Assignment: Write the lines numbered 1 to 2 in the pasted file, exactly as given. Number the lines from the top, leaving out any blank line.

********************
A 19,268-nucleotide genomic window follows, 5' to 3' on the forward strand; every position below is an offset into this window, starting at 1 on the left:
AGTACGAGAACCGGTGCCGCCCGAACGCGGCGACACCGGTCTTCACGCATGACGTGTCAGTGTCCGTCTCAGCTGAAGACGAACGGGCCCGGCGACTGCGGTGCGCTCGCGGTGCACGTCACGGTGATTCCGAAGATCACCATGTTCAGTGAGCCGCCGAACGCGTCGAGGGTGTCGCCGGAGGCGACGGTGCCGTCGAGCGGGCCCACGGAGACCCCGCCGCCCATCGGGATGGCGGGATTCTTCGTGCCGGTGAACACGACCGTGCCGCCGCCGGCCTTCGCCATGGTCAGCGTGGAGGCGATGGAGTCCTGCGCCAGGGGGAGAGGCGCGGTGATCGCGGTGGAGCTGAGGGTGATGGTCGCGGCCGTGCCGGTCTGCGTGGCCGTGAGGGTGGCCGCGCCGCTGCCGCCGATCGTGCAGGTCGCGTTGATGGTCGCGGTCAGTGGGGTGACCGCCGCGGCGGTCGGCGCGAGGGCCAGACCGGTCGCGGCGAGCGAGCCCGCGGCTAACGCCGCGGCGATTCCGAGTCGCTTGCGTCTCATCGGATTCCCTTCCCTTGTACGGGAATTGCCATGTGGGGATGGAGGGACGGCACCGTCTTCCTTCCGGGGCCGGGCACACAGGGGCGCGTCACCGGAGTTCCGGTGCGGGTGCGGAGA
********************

A 19,268-nucleotide genomic window follows, 5' to 3' on the forward strand; every position below is an offset into this window, starting at 1 on the left:
AGTACGAGAACCGGTGCCGCCCGAACGCGGCGACACCGGTCTTCACGCATGACGTGTCAGTGTCCGTCTCAGCTGAAGACGAACGGGCCCGGCGACTGCGGTGCGCTCGCGGTGCACGTCACGGTGATTCCGAAGATCACCATGTTCAGTGAGCCGCCGAACGCGTCGAGGGTGTCGCCGGAGGCGACGGTGCCGTCGAGCGGGCCCACGGAGACCCCGCCGCCCATCGGGATGGCGGGATTCTTCGTGCCGGTGAACACGACCGTGCCGCCGCCGGCCTTCGCCATGGTCAGCGTGGAGGCGATGGAGTCCTGCGCCAGGGGGAGAGGCGCGGTGATCGCGGTGGAGCTGAGGGTGATGGTCGCGGCCGTGCCGGTCTGCGTGGCCGTGAGGGTGGCCGCGCCGCTGCCGCCGATCGTGCAGGTCGCGTTGATGGTCGCGGTCAGTGGGGTGACCGCCGCGGCGGTCGGCGCGAGGGCCAGACCGGTCGCGGCGAGCGAGCCCGCGGCTAACGCCGCGGCGATTCCGAGTCGCTTGCGTCTCATCGGATTCCCTTCCCTTGTACGGGAATTGCCATGTGGGGATGGAGGGACGGCACCGTCTTCCTTCCGGGGCCGGGCACACAGGGGCGCGTCACCGGAGTTCCGGTGCGGGTGCGGAGA